England's Chris Walker-Hebborn looks on during the men's 4x100m freestyle relay heat on July 25, 2014© Getty Images

Looking back at the Commonwealth Games, the home nations did really well in the pool. What do you think that says about British swimming at the moment?

"Considering it's been a ropey year and a bit since London and there's been a huge transition in the department etc, after that performance at the Commonwealths I think we did hugely well over the Welsh, English and Scottish contingent. It's putting us in the right direction and hopefully we can keep improving on it and take our experiences into the Worlds and Rio."

A lot of athletes in other sports have said that they look at the Commonwealth Games as preparation for the Olympics. What level of importance do you guys as swimmers give the Commonwealths in your season?

"Obviously it's the lesser of meets, but by no means is it weak. We saw the Australians there which are a huge force to be reckoned with, but for us it was our focus meet. Everything's based on that - our funding, what happens next - it's a huge meet for us in that sense. My coach said to me, 'if you want to think about medalling at Rio, you want to be winning this here'. It's a great two-year stepping stone to Rio, so to come away with two golds, a couple of records and to put myself third or fourth in the world is definitely somewhere I want to be going into the next two years, and plenty to improve on. I've only been in the sprint terms for about 14 months now, so I've got lots to learn and plenty more to come. [I] just have to keep going with it."

There was a bit of talk about the noise in the Athletes' Village - England long-jump champion Greg Rutherford complained about disruptive athletes on Twitter. How was the experience for you?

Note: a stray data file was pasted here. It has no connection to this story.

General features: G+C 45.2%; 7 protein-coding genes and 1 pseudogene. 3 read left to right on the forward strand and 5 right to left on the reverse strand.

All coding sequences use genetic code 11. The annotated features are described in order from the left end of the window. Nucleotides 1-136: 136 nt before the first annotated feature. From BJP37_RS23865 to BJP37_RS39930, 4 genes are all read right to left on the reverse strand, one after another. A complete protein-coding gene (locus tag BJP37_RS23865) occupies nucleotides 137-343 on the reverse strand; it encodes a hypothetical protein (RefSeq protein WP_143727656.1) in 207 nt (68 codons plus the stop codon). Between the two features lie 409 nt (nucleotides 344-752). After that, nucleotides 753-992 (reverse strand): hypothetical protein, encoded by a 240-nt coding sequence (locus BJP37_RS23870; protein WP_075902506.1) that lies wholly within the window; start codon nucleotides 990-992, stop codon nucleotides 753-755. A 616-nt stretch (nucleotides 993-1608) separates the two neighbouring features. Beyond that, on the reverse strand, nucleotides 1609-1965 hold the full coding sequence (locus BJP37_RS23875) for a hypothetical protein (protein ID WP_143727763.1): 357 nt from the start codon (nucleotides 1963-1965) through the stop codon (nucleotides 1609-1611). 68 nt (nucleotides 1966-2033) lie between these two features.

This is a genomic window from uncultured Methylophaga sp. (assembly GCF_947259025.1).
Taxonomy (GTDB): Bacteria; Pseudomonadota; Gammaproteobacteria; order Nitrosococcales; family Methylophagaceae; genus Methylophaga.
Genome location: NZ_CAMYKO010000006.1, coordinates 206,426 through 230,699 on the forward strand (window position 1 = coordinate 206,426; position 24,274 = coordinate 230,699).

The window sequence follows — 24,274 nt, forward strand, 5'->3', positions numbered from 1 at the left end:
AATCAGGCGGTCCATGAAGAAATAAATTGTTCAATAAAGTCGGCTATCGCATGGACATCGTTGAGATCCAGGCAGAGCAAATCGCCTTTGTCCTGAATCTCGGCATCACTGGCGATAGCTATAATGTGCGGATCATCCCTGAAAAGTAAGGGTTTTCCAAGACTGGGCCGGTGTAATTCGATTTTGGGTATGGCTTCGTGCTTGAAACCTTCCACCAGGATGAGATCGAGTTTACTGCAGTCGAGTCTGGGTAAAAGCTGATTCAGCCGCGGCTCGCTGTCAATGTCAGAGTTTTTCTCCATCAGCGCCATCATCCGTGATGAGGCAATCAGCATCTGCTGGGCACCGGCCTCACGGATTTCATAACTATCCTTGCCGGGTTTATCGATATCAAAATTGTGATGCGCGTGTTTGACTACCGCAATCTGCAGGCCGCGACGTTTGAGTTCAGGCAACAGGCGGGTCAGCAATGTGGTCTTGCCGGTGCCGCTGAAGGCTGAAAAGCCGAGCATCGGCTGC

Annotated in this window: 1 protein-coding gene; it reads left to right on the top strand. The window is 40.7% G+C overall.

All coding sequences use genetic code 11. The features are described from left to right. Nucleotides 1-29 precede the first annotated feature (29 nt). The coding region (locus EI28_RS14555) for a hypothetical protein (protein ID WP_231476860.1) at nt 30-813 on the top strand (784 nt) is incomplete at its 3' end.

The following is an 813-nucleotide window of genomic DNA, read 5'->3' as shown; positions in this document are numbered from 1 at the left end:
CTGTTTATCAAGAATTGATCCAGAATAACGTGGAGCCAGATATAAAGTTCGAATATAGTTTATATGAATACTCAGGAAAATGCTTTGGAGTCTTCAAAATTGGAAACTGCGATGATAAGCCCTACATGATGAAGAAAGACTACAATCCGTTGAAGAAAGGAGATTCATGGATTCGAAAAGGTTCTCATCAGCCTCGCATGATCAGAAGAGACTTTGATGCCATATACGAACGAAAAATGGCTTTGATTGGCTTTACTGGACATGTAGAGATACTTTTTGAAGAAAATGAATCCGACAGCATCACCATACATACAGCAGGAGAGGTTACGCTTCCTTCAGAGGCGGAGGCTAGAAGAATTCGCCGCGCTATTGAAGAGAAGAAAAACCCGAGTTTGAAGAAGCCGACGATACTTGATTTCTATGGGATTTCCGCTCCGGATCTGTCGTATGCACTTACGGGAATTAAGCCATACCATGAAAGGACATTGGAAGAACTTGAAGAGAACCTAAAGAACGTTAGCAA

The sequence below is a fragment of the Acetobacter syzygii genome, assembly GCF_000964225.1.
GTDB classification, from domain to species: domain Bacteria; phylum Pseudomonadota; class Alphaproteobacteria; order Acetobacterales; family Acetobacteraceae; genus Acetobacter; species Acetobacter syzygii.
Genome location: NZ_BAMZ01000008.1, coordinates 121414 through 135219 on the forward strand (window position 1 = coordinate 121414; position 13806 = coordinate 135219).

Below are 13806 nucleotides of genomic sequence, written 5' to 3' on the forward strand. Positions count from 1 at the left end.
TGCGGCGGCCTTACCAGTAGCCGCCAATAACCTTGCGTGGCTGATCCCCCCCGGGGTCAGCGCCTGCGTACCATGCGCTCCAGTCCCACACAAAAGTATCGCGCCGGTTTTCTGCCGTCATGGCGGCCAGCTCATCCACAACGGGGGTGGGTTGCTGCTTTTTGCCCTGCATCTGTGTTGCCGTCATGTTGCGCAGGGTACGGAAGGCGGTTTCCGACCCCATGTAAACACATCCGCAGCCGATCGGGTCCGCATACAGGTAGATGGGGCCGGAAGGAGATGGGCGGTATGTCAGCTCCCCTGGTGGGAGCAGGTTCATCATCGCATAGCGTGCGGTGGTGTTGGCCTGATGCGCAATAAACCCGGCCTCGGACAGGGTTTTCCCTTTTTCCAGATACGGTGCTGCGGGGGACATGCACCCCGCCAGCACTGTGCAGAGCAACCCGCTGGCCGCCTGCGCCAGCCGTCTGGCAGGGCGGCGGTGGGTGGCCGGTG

"To be fair, it was alright - a Games is a Games. You're living in a huge Village environment. Obviously with different sports competing at different times, I'm sure it's difficult, but we were tucked up right at the very back of the Village. As far as I'm aware, I didn't really hear much. You've got some people up when you're trying to sleep, but what can you do? It's like living in a little village. I was whisked out as soon as we finished swimming - I didn't stay for that second week, so as far as I'm aware, it was pretty good. I've got no complaints. It was much better than Delhi for me."

Chris Walker-Hebborn takes off at the start of the men's 100m backstroke final on July 25, 2014© Getty Images

How do you feel about suggestions that the Games were lacking a wow factor?

"I'm sure lots of people had that opinion of it, but at the end of the day, especially in swimming, we have some huge contenders, like Chad le Clos from South Africa and we've got umpteen Australians who are ranked top five, 10 in the world, so it's still a huge meet for us. As long as you go into the meet expecting what you need to do and you go in with your own personal goals, then I suppose it doesn't really matter what anyone else thinks."

How are you feeling ahead of next week's European Championships in Berlin?

"I'm feeling pretty good - training's going pretty well. There's no real pressure. I'd like to perform and then back up my performances from the Commonwealths. I'd like to come away with some medals, but this is new territory for me so I kind of have no idea how it's going to go, but things are pointing in the right direction."

Then will your main focus switch to Rio 2016?

"Definitely. We've got Worlds next year, which will be our main focus next year, but in the long term, Rio's the plan, but I like to take each year as it comes."

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Francesca Halsall celebrates winning gold for England in the women's 50m freestyle on July 26, 2014